Friday, 29 January 2016

It's all about crime...... isn't it?

When most people think about the working day of a police officer they picture car chases, catching the crook and locking them up. But there is a lot more to it than that!

The "Road Wars" side of the job does exist. But it makes up less than 10% of your time. The rest is filled with paperwork, procedure and dealing with many things the public may be surprised with

From missing people, anti social behaviour and traffic accidents, the amount of time a police officer actively spends "fighting crime" is minimal

A former Metropolitan Police Commissioner, Sir Richard Mayne, said way back in 1829 that "The primary object of an efficient police is the prevention of crime. The next that of the detection and punishment of offenders if a crime is committed" Some 187 years down the line, this ethos remains a key part of modern policing

As a neighbourhood police officer for almost 9 years, my main objective is to stop a crime happening in the first place. Through educating residents in crime prevention, working with the local council to change the layouts of known hotspots and patrolling areas at key times, the aim of the game is to stay one step ahead of the criminals. Let me explain a couple of the methods we use to try and achieve this

Environmental Visual Audit

An EVA is a process we use to understand why a certain road or area keeps being targeted by offenders. It could be a residential street has been the venue for 6 burglaries in a week. As the local neighbourhood team, we will take a look around and see if we can see why the offenders keep coming back. 

Is there adequate street lighting? Do the houses have easy access to the rear? Are there overgrown hedges which obscure the view from the main road? These are just a few of the questions we ask. During this EVA we will work closely with the local council to see if there are any immediate changes which can be made. Be that fixing the street lighting which every evening sees half the street engulfed by darkness or advising residents that they need to secure their side fences correctly to stop would be burglars gaining access to the rear of their properties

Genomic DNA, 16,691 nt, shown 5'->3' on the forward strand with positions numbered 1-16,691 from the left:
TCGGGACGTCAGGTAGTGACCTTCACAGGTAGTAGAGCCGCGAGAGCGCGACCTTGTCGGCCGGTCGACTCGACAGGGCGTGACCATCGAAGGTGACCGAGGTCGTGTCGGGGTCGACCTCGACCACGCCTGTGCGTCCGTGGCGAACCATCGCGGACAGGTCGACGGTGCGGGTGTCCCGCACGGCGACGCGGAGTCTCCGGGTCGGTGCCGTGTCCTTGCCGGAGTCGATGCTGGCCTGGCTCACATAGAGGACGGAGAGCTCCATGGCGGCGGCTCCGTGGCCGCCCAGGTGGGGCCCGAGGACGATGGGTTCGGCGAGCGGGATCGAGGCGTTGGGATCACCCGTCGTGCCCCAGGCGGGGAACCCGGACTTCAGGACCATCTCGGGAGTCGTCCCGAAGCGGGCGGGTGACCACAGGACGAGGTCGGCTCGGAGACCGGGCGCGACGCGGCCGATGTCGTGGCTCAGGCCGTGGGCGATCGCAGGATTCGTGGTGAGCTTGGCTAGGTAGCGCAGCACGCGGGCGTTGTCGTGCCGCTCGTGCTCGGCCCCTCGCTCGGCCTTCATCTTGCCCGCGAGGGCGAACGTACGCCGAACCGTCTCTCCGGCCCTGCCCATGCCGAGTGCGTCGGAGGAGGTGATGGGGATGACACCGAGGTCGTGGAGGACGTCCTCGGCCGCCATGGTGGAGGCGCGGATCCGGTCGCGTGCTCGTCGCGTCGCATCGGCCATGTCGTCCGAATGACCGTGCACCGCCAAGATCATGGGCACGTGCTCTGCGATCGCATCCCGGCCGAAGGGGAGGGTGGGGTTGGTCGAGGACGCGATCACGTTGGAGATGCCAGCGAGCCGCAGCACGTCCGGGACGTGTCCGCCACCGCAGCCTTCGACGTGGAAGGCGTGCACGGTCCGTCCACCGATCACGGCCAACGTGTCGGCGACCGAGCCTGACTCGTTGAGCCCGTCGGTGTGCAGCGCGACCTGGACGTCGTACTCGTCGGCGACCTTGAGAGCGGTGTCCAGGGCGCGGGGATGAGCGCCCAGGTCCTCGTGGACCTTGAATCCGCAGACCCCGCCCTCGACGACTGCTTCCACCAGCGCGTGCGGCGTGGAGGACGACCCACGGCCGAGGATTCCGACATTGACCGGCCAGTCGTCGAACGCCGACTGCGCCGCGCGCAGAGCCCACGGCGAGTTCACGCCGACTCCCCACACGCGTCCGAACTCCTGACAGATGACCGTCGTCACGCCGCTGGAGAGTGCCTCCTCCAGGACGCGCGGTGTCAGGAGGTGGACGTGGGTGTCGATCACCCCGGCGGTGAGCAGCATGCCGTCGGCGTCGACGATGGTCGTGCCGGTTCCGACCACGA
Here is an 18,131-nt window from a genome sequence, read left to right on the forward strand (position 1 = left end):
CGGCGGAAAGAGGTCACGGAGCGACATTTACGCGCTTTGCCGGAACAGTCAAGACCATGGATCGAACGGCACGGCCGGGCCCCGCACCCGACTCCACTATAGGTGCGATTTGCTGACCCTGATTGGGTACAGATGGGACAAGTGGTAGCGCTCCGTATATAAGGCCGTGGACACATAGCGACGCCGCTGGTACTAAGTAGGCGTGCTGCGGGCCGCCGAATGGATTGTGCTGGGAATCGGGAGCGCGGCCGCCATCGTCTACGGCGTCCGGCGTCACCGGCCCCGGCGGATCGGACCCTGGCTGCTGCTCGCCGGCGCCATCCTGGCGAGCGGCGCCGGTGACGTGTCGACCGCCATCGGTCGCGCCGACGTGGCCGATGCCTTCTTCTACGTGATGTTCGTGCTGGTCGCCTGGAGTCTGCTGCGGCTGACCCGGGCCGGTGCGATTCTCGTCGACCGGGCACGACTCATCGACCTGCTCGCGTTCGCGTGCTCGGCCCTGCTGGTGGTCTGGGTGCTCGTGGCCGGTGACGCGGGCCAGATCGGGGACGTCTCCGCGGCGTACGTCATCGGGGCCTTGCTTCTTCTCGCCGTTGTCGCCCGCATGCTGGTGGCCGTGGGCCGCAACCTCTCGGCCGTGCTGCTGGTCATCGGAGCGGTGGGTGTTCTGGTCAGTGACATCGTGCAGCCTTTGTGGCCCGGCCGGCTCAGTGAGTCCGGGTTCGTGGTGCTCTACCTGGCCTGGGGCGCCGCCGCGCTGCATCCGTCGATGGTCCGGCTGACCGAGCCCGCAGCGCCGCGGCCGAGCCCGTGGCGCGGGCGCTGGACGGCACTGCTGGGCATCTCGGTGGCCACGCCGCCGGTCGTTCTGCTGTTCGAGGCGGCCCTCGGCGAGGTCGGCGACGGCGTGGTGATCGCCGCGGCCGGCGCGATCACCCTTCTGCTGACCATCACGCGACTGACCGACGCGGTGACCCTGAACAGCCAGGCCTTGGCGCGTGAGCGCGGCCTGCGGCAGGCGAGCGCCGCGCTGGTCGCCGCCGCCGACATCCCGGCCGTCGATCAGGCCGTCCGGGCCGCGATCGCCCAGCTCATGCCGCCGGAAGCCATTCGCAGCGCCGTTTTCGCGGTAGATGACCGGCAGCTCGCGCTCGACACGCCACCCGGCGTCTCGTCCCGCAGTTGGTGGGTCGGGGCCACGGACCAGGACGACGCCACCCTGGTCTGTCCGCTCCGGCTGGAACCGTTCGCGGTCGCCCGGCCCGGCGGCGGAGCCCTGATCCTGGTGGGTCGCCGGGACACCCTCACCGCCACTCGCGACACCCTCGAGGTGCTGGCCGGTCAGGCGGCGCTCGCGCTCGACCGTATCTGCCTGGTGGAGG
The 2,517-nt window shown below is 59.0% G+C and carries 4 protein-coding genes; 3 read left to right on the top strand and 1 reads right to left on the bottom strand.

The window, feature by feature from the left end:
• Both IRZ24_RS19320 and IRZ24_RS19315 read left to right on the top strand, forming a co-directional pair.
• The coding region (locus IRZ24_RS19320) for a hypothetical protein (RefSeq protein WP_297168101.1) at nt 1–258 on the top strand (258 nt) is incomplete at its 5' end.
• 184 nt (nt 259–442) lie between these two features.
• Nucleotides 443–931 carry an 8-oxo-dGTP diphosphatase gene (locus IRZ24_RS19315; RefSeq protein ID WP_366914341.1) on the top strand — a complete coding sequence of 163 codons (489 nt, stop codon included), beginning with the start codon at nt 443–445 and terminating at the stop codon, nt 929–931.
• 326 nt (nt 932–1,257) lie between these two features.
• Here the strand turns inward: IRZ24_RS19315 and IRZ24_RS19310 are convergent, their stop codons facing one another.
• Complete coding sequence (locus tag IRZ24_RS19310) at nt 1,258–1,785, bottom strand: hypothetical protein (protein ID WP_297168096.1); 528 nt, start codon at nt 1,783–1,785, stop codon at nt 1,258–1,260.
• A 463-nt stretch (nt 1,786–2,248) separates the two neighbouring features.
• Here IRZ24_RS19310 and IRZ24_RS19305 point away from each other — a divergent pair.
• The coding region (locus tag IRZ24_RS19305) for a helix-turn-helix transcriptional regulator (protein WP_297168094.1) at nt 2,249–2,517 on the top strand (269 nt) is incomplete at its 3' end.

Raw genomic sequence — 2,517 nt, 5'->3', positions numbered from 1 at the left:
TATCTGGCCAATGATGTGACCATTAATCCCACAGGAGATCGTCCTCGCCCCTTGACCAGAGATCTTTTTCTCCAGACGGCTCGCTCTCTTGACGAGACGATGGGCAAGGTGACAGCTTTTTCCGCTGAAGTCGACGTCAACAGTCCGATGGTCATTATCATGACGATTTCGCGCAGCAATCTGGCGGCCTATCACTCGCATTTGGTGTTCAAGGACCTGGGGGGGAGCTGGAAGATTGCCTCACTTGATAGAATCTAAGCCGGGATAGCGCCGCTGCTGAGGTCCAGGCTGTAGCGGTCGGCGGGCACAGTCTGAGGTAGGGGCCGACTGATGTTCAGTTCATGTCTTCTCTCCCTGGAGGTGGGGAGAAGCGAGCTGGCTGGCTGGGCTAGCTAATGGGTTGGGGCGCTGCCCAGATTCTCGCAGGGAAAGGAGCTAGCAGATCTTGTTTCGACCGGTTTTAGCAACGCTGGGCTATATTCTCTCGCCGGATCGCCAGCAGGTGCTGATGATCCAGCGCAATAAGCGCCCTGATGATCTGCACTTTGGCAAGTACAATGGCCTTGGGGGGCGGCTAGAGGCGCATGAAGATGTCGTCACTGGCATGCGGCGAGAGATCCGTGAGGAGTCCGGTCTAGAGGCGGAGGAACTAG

Broken Windows Theory

An EVA is also a useful tool to use when trying to tackle anti social behaviour. If we note a large amount of graffiti, rubbish, fly tipping etc, we will work with the local authority to clear this up. Working to the Broken Windows Theory an area which appears uncared for can attract anti social behaviour and, in turn, see an increase in crime

James Wilson and George Kelling first introduced the broken windows theory in an article titled Broken Windows, in the March 1982 The Atlantic Monthly. The title comes from the following example

"Consider a building with a few broken windows. If the windows are not repaired, the tendency is for vandals to break a few more windows. Eventually, they may even break into the building, and if it's unoccupied, perhaps become squatters or light fires inside.

Or consider a pavement. Some litter accumulates. Soon, more litter accumulates. Eventually, people even start leaving bags of refuse from take-out restaurants there or even break into cars"

Although it has it cynics, I am a firm believer in this type of criminology and have utilised it on numerous occasions during my 9 years as a neighbourhood officer. From assisting with cleaning rubbish in local parks to removing graffiti, I have seen a notable drop in ASB in areas where we have put this theory into practice.

I bet you didn't think that police officers utilised complex criminology!

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